With the Venus Cabaret, the company will utilize nights that are typically inactive for other theaters, Sunday through Tuesday nights, for a series of programming called the Dark Night Series. These nights will feature a variety of programming including open mics with a live pianist, karaoke, comedy, mentalists, magicians and even ballet in addition to typical cabaret performances. The cabaret season kicked off at the beginning of October and continues Oct. 24 with “Sibling Revelry,” a musical night hosted by “almost twin siblings” Evan and Will Wilhelm, celebrating their birthdays.
Earlier this year, Carter said he hoped to model this space after New York’s famed 54 Below, and when West was considering the venue’s programming, she said she caught herself leaning toward prioritizing high caliber talent to occupy the space. But then, she said, she realized that it wasn’t her place to judge whose act deserves stage time. Instead she wanted the space to be one for artists of all experience levels to come in and grow.
“It’s daunting to do a cabaret show solo if it’s your first time,” said West. “What I wanted to create is a series of spotlights and showcases.”
So part of the cabaret’s plans moving forward, West said, is to allow artists to come to open mic nights to try out material and build their repertoire. In West’s plans, an artist can perhaps grow from an open mic performer, to a spotlight of a few songs, to a longer showcase, and then a full cabaret act.
Additionally, Carter said he’d like to see the Mercury expanding those efforts to nurture early career artists, including producing new works and working directly with playwrights. But first, he cautioned, the company needs to make sure they’re stable enough to responsibly take on these efforts that matter the most to him.
“There’s a true intention right now to make everybody feel welcome and let everybody know that we are here for the community,” said Carter.
The 2021 season at the Mercury Theater includes:
“Sister Act” (Nov. 5 to Jan. 9, 2022): Music by Alan Menken, lyrics by Glenn Slater, book by Bill and Cheri Steinkellne and Douglas Carter Beane, choreographed by Christopher Chase Carter, music direction by Diana Lawrence and directed by Reneisha Jenkins. Disco diva Deloris Van Cartier is put in protective custody in a convent, where her disco moves and singing talent breathes new life into the church and community. Starring Alexis J. Roston and Hollis Resnik.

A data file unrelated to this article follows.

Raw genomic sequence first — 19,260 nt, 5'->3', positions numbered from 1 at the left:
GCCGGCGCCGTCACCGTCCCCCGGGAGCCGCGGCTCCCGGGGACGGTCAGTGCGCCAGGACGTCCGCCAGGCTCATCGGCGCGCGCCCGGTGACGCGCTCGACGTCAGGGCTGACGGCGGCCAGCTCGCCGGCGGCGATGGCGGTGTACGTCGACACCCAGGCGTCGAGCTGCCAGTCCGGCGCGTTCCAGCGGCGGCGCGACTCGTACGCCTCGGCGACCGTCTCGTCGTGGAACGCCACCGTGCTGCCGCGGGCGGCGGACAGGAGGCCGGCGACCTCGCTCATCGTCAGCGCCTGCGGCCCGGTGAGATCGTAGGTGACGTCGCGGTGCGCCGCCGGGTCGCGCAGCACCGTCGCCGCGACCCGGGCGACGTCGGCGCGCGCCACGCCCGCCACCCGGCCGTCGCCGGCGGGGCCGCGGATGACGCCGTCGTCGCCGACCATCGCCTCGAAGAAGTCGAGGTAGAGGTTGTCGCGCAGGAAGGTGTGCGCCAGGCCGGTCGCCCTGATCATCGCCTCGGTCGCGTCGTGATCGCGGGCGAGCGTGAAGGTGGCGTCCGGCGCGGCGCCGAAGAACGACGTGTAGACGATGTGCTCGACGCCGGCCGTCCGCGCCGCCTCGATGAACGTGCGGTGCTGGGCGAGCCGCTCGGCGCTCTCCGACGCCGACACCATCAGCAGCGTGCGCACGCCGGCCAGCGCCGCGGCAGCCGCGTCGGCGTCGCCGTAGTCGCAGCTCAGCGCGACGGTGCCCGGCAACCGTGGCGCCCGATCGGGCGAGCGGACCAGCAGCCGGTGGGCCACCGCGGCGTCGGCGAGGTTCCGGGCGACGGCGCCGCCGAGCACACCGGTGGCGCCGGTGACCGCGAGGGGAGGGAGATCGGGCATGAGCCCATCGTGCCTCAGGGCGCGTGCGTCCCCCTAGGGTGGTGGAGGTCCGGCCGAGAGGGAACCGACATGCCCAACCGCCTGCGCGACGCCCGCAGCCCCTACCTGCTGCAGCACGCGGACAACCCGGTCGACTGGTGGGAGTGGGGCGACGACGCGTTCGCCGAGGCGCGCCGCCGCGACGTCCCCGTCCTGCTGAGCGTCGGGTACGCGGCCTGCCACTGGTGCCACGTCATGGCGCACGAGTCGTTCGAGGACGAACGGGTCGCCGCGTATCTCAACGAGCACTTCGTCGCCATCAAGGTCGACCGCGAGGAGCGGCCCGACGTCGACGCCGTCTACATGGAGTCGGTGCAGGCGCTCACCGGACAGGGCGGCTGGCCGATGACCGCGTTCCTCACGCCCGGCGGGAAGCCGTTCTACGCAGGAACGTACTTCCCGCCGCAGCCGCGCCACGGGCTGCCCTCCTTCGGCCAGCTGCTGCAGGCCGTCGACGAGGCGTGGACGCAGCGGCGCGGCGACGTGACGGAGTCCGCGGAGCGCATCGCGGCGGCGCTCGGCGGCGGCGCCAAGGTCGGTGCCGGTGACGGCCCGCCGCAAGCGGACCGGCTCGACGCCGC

“Women of Soul” (Jan. 27 to March 12, 2022): Written and directed by Daryl D. Brooks. This concert celebrates some of the most powerful women of soul including Whitney Houston, Donna Summer, Diana Ross, Janet Jackson and Janis Joplin, recognizing the struggles and triumphs they went through to reach the pinnacle of their success.
“Priscilla, Queen of the Desert” (June 10 to Aug. 7, 2022): Book by Stephan Elliott and Allan Scott, music direction by executive producer Eugene Dizon and directed and choreographed by artistic director Christopher Chase Carter. Honey West will star in this adventure of a Sydney-based performing trio who take their show to the middle of the Australian Outback.
“Clue on Stage” (Aug. 26 to Oct. 30, 2022): Adapted from the screenplay by Jonathan Lynn and Sandy Rustin, additional materials by Hunter Foster and Eric Price and directed by executive producer Walter Stearns. Based on the 1985 movie, which was inspired by the Hasbro board game, this farce-meets-murder mystery sees six guests gather for an unusual dinner party where murder and blackmail are on the menu.
The Mercury Theater Chicago (3745 N. Southport Ave.) requires all audience members to provide proof of vaccination, or a negative COVID-19 PCR test from the last 72 hours, or a negative COVID-19 antigen from the last 6 hours. Masks are required in the theater; more at www.mercurytheaterchicago.com.“